The Imperatives of Diet Now: Is “Should” On The Menu?

The Imperatives of Diet Now: Is “Should” On The Menu?

David Katz 14/12/2021
The Imperatives of Diet Now: Is “Should” On The Menu?

Poor diet quality is the leading predictor of morbidity (i.e., chronic disease) and mortality (i.e., dying prematurely) in the modern world. 

This is established epidemiologic fact, disputed, so far as I know, by nearly no one. Rather than yielding such a damning distinction during the COVID pandemic, the pernicious influences of “bad diet” simply extended to new ills: adverse COVID outcomes linked directly to low diet quality, and indirectly via the contributions of poor diet to pandemic obesity.

These are the facts of the indictment, but the eaters in question are largely innocent bystanders. Sure, we all own some personal responsibility for what adorns our forks daily, but then again- the choices each of us makes are always subordinate to the choices all of us have.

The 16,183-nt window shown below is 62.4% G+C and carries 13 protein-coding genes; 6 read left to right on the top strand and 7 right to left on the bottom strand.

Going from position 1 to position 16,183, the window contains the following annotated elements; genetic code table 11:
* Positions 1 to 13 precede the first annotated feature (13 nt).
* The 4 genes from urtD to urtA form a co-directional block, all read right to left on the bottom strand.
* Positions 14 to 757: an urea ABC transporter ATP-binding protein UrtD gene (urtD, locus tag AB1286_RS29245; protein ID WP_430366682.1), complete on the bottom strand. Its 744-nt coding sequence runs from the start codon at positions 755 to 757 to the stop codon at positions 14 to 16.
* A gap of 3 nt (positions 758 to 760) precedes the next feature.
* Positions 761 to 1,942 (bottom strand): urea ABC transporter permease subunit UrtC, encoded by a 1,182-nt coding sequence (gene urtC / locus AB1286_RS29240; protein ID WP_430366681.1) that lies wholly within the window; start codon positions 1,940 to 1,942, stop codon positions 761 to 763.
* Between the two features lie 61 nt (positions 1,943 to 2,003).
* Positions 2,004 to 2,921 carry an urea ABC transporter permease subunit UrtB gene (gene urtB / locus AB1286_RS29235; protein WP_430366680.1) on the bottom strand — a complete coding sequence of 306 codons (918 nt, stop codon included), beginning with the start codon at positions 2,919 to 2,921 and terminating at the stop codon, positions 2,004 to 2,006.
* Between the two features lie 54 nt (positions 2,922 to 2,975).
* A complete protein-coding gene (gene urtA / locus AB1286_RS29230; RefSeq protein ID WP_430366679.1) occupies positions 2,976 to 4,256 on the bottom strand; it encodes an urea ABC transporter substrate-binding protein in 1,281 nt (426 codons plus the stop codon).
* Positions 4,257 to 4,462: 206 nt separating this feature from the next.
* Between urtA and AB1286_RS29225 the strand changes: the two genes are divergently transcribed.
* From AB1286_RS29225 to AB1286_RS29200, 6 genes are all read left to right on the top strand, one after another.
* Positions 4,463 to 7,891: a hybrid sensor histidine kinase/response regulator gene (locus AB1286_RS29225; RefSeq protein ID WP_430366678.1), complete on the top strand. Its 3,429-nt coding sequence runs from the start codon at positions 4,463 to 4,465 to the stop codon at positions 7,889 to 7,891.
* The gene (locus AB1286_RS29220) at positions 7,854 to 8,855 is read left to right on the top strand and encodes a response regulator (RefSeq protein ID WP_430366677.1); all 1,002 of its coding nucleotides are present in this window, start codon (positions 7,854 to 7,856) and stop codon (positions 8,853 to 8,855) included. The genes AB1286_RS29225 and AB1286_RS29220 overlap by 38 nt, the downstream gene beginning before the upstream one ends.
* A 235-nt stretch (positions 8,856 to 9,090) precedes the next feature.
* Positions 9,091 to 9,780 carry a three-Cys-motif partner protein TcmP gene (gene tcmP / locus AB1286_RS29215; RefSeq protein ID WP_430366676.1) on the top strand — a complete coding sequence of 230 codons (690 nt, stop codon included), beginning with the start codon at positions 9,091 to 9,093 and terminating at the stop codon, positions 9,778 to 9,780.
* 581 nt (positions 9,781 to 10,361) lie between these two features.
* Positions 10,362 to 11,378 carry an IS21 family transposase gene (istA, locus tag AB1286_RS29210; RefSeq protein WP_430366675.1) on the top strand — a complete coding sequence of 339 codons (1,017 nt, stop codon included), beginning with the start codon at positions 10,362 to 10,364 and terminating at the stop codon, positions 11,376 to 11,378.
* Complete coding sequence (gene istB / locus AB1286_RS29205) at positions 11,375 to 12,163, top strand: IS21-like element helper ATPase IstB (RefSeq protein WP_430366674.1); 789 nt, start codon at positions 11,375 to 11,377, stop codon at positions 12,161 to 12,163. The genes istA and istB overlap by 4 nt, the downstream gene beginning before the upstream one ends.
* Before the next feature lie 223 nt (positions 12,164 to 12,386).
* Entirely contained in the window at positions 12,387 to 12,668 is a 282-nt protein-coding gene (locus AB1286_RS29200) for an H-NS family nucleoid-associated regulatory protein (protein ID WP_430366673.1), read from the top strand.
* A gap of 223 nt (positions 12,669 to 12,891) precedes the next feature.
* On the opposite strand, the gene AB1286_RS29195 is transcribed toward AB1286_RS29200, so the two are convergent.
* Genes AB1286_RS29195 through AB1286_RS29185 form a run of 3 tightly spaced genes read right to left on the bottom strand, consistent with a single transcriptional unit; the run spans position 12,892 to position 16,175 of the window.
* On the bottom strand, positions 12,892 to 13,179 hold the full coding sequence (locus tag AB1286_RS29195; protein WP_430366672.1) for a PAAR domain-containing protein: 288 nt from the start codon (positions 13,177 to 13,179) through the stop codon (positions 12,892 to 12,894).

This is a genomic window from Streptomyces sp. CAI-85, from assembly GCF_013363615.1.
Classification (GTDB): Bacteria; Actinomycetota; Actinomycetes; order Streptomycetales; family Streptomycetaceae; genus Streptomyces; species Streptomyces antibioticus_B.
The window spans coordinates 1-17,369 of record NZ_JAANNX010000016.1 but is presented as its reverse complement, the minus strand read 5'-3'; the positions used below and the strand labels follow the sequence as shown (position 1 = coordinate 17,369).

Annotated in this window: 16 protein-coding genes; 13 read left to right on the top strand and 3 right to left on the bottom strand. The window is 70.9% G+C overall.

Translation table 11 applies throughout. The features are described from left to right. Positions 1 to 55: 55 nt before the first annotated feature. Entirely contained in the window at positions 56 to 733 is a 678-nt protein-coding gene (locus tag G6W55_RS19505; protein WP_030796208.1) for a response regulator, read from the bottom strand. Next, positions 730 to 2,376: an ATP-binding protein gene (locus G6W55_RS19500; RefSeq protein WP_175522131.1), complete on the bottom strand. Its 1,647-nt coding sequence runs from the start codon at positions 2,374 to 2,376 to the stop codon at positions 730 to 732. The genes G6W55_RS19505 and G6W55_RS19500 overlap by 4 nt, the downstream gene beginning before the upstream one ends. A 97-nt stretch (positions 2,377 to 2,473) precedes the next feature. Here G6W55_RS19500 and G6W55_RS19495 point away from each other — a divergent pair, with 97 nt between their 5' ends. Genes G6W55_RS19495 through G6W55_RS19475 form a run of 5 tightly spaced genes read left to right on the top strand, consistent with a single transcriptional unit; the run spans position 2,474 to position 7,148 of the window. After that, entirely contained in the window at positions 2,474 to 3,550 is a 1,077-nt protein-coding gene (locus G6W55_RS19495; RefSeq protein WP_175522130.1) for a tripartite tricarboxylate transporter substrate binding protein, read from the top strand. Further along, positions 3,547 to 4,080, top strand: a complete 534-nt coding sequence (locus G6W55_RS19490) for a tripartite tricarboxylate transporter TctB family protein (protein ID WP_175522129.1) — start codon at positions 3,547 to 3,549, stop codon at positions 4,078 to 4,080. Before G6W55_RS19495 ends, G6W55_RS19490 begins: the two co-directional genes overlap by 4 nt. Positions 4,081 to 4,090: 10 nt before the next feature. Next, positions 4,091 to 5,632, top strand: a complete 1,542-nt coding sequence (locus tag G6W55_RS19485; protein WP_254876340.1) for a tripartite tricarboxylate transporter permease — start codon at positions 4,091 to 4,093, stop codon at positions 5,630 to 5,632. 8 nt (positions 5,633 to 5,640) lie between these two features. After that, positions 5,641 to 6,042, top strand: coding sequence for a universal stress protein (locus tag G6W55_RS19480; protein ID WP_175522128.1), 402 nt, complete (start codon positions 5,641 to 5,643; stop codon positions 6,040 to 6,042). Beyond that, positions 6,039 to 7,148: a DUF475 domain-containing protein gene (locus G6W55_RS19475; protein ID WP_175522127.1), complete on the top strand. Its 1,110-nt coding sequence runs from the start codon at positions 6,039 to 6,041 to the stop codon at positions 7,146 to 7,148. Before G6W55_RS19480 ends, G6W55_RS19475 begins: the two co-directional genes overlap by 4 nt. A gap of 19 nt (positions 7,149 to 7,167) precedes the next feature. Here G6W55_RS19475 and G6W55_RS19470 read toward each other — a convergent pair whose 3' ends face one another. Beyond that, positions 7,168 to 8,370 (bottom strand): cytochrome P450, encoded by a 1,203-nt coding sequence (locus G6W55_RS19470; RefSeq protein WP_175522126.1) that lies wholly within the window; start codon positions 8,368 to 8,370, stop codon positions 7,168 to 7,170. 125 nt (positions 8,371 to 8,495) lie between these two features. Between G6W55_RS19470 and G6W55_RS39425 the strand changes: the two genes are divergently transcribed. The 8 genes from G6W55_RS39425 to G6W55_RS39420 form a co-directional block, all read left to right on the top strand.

We have a cornucopia of bad choices, from a Farm Bill all about advancing agribusiness where a “Food Bill” all about sourcing sustainable, nourishing sustenance ought to be; to a food supply willfully engineered to undermine restraint by means of addiction or something indistinguishable from it; to the rampant distortions of marketing, fads, false promises, and gimmicksGood luck out there.

Despite all this, I have generally renounced the notion of telling people- my patients included - how they “should” eat. As medicine incrementally evolves beyond its unfortunate, paternalistic legacies, “should” is something of a throwback, and a liability. To be healthy, the presumptive goal of all so-called “health care,” people arguably “should” eat well, and be active, and avoid tobacco, and so on. But then again- why “should” people be healthy in the first place?

I asked myself that question in the context of my clinical activities many years ago, as ever more cultural disdain positioned “should” at the end of an admonishing finger. Was health some kind of moral imperative? Was it my job to tell my patients that health was a kind of obligation, something “good” people achieved?